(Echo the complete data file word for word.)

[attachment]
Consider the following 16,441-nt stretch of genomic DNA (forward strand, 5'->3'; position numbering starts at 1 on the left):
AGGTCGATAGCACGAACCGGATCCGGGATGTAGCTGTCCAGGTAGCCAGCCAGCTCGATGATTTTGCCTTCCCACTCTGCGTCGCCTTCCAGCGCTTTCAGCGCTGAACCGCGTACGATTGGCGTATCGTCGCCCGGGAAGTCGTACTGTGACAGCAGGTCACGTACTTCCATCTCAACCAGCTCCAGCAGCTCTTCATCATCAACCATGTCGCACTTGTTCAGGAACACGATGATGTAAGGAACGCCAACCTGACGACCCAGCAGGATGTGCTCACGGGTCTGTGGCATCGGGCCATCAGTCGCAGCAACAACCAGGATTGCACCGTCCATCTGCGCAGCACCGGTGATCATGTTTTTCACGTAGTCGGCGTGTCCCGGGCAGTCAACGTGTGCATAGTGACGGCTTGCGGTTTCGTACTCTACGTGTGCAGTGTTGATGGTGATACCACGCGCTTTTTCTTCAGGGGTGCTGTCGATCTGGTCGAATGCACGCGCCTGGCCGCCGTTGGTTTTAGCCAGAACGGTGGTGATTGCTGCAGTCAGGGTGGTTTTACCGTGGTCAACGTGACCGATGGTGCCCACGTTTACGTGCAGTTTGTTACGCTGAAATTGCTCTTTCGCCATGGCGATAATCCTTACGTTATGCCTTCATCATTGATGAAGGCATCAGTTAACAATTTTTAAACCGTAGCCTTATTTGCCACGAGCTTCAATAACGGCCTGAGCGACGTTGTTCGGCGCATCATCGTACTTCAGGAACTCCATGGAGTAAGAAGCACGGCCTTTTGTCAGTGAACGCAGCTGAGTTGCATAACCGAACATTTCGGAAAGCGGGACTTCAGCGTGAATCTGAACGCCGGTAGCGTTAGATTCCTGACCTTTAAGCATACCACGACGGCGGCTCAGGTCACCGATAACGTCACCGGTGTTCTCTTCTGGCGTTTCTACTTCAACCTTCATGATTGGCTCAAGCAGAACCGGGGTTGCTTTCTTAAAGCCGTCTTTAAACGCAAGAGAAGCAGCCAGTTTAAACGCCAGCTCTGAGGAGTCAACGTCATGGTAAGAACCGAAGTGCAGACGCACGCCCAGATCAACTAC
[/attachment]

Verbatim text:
Consider the following 16,441-nt stretch of genomic DNA (forward strand, 5'->3'; position numbering starts at 1 on the left):
AGGTCGATAGCACGAACCGGATCCGGGATGTAGCTGTCCAGGTAGCCAGCCAGCTCGATGATTTTGCCTTCCCACTCTGCGTCGCCTTCCAGCGCTTTCAGCGCTGAACCGCGTACGATTGGCGTATCGTCGCCCGGGAAGTCGTACTGTGACAGCAGGTCACGTACTTCCATCTCAACCAGCTCCAGCAGCTCTTCATCATCAACCATGTCGCACTTGTTCAGGAACACGATGATGTAAGGAACGCCAACCTGACGACCCAGCAGGATGTGCTCACGGGTCTGTGGCATCGGGCCATCAGTCGCAGCAACAACCAGGATTGCACCGTCCATCTGCGCAGCACCGGTGATCATGTTTTTCACGTAGTCGGCGTGTCCCGGGCAGTCAACGTGTGCATAGTGACGGCTTGCGGTTTCGTACTCTACGTGTGCAGTGTTGATGGTGATACCACGCGCTTTTTCTTCAGGGGTGCTGTCGATCTGGTCGAATGCACGCGCCTGGCCGCCGTTGGTTTTAGCCAGAACGGTGGTGATTGCTGCAGTCAGGGTGGTTTTACCGTGGTCAACGTGACCGATGGTGCCCACGTTTACGTGCAGTTTGTTACGCTGAAATTGCTCTTTCGCCATGGCGATAATCCTTACGTTATGCCTTCATCATTGATGAAGGCATCAGTTAACAATTTTTAAACCGTAGCCTTATTTGCCACGAGCTTCAATAACGGCCTGAGCGACGTTGTTCGGCGCATCATCGTACTTCAGGAACTCCATGGAGTAAGAAGCACGGCCTTTTGTCAGTGAACGCAGCTGAGTTGCATAACCGAACATTTCGGAAAGCGGGACTTCAGCGTGAATCTGAACGCCGGTAGCGTTAGATTCCTGACCTTTAAGCATACCACGACGGCGGCTCAGGTCACCGATAACGTCACCGGTGTTCTCTTCTGGCGTTTCTACTTCAACCTTCATGATTGGCTCAAGCAGAACCGGGGTTGCTTTCTTAAAGCCGTCTTTAAACGCAAGAGAAGCAGCCAGTTTAAACGCCAGCTCTGAGGAGTCAACGTCATGGTAAGAACCGAAGTGCAGACGCACGCCCAGATCAACTAC